Analyst Tries to Predict Fire’s Behavior : West: Bob Walker sees blazes as living things. Currently, he’s assigned to figure out what the fires ravaging the Pacific Northwest will do next.
It crawls. It walks. It lies down at night, then awakens by day to run through the woods. When Bob Walker describes the biggest wildfire in the West, there’s a reason it sounds like a living thing.
“It is a living thing,” said Walker, a fire behavior analyst who takes the pulse of the beast each day, seeking clues to a question on the mind of everyone here: Where will the fire go next?
The answer is critical. Across the West, heat and drought have produced some of the most volatile fire behavior ever observed--from a wind-whipped blaze in Colorado that killed 14 firefighters to a cluster of fast-spreading fires in Washington that have charred more than 190,000 acres in two weeks.
What determines whether a wildfire will creep along the forest floor or explode into the treetops? Why does it spare one canyon, only to fill the next with a firestorm of 200-foot flames?
It is Walker’s job to know. As one of the 50 fire behavior analysts assigned to the West’s wildfires, he rises each day before dawn and falls back into his tent around midnight, tracking the weather and the fire to make the dangerous work of firefighting a little safer.
He uses sophisticated computer models and detailed weather forecasts. But last week, as Walker drove up the smoke-filled Entiat River valley on a scouting mission, no high-tech gadgetry was needed to see the severity of the Tyee fire, which has burned more than 116,000 acres across the eastern slopes of the Cascade Range. It is the biggest of dozens of fires burning in the West.
Along one half-mile stretch, 200-foot flames had roared down from the ridge, turning trees into charred poles, leveling houses.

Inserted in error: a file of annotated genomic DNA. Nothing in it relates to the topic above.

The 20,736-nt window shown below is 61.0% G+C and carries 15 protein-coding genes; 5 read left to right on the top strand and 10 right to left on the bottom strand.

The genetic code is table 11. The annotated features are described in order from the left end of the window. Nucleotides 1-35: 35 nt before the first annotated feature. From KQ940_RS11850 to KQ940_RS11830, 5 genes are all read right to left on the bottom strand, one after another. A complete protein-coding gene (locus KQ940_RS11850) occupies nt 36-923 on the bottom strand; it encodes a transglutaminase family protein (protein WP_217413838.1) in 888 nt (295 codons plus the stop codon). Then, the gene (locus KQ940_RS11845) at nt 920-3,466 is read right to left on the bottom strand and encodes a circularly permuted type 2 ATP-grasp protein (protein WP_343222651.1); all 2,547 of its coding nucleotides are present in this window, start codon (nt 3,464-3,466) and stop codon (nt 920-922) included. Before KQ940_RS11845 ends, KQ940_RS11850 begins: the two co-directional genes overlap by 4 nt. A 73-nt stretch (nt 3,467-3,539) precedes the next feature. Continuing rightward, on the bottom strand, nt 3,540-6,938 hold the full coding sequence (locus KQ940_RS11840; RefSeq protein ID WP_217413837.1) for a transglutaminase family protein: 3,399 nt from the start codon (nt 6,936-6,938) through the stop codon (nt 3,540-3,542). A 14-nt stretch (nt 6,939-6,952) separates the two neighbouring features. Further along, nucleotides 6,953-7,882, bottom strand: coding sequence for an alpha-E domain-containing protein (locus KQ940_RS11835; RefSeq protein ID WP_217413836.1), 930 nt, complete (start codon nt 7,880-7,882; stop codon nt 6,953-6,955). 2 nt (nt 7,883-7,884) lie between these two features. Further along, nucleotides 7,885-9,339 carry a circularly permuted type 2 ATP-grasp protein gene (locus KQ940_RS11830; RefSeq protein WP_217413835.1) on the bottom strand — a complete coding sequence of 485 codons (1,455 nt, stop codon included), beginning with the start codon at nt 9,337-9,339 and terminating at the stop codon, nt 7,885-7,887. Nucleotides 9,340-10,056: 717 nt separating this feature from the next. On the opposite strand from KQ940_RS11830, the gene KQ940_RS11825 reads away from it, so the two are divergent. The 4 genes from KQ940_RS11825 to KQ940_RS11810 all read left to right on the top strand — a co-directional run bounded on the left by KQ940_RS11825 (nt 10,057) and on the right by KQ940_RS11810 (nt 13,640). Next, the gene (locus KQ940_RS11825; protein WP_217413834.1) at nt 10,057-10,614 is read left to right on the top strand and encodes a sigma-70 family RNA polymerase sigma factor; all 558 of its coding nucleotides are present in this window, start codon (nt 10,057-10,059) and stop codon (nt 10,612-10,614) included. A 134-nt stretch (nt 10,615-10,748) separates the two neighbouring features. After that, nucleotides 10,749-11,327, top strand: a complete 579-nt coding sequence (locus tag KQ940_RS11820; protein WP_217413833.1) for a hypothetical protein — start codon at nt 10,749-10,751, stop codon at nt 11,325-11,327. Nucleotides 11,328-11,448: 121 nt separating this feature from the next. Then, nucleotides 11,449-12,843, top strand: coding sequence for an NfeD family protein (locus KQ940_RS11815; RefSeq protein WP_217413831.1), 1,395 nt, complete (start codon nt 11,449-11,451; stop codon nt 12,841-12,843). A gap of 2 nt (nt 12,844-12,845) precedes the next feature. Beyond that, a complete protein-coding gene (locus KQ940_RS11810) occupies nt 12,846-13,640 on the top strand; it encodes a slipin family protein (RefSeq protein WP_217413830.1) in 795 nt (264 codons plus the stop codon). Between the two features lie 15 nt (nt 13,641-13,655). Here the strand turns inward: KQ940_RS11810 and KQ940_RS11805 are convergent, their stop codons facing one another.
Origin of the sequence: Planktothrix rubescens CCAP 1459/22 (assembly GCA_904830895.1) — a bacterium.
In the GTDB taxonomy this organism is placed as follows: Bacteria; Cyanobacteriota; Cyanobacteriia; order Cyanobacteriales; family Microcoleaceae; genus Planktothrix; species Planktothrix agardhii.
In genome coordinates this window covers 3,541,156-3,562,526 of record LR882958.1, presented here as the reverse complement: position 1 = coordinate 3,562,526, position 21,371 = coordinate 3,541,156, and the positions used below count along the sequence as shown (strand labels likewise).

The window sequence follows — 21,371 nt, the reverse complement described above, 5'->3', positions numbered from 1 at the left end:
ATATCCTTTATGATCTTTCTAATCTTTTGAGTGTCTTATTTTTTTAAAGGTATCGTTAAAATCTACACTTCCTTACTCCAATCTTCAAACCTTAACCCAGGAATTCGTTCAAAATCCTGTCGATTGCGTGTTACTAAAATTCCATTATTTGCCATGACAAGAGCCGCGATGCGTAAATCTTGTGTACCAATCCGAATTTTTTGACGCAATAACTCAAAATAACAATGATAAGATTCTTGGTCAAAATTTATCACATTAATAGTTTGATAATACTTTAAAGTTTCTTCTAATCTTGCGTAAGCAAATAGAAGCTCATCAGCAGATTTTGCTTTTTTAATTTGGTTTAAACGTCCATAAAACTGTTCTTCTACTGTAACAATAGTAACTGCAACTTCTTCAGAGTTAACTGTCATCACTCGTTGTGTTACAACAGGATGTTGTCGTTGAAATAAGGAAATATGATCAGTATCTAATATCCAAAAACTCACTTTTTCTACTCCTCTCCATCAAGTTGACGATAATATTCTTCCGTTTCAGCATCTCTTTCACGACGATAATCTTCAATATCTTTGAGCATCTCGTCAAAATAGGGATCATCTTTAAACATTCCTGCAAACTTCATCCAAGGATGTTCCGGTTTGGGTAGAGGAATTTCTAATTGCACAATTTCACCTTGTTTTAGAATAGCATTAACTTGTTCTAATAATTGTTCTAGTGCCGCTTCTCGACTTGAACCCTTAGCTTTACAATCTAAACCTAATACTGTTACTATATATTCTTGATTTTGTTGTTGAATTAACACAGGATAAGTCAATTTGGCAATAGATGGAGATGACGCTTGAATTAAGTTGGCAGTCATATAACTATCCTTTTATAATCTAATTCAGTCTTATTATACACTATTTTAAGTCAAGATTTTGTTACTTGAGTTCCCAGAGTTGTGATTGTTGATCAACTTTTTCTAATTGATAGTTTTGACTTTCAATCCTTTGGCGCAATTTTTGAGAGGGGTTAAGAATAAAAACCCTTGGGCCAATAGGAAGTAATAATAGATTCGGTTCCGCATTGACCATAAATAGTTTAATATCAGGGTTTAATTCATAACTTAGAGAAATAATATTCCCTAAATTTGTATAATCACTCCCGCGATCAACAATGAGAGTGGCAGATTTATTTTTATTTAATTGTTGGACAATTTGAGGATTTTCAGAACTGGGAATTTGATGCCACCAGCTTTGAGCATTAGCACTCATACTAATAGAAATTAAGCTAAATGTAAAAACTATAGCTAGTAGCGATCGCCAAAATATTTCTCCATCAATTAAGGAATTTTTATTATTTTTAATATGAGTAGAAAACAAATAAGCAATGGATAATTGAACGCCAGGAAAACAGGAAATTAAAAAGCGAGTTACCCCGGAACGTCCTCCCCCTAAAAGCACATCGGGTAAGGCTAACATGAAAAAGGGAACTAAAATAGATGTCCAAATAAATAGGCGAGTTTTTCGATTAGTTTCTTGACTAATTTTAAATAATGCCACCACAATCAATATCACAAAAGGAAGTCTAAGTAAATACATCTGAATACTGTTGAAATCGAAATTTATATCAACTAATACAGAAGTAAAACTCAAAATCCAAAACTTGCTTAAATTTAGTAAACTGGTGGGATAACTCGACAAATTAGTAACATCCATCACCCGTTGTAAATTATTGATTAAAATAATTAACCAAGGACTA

One witness saw a whole tree sucked up into the clouds, twirling in a tornado of flame. Others saw a flame tornado turned on its side by the wind, performing barrel rolls across the treetops. Walker calls that a horizontal-roll vortex. Those who saw it called it terrifying.
“It was pandemonium here,” Walker said. “This is some incredible fire behavior we’re seeing.”
Farther up the road, on a ridge the fire had not yet reached, Walker stared at a line of flame creeping across the canyon wall. The wind was relatively calm, the temperature was 92, and smoke billowed high in a brown column.
This kind of fire, known as a plume-dominated fire, worries wildfire experts even more than high winds. Wind, at least, fans flames in a predictable direction. A plume-dominated fire follows the fuel, pulsing out anywhere it finds dry vegetation, creating its own erratic winds.
Experts have just begun to understand the phenomenon, learning since 1989 that plume development often can be predicted by low humidity, high temperature and atmospheric instability, which can have an effect similar to opening the flue of a chimney.
“When that column starts defining itself, then you start walking in the other direction--real fast,” Walker said.
Walker, 45, has been a fire behavior analyst since 1987. In the winter, he works for the Deschutes National Forest in Oregon, assessing the efficiency of fire preparedness. During a parched summer like this, he goes wherever the fires are burning hottest.